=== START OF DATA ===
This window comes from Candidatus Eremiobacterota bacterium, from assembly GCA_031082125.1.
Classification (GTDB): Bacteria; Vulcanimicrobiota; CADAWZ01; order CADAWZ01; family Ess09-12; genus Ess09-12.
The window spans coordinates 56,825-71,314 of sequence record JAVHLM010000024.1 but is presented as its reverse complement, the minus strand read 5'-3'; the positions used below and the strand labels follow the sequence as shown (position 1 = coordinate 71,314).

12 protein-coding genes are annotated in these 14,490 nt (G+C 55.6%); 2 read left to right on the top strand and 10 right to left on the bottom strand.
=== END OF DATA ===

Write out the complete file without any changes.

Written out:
This window comes from Candidatus Eremiobacterota bacterium, from assembly GCA_031082125.1.
Classification (GTDB): Bacteria; Vulcanimicrobiota; CADAWZ01; order CADAWZ01; family Ess09-12; genus Ess09-12.
The window spans coordinates 56,825-71,314 of sequence record JAVHLM010000024.1 but is presented as its reverse complement, the minus strand read 5'-3'; the positions used below and the strand labels follow the sequence as shown (position 1 = coordinate 71,314).

12 protein-coding genes are annotated in these 14,490 nt (G+C 55.6%); 2 read left to right on the top strand and 10 right to left on the bottom strand.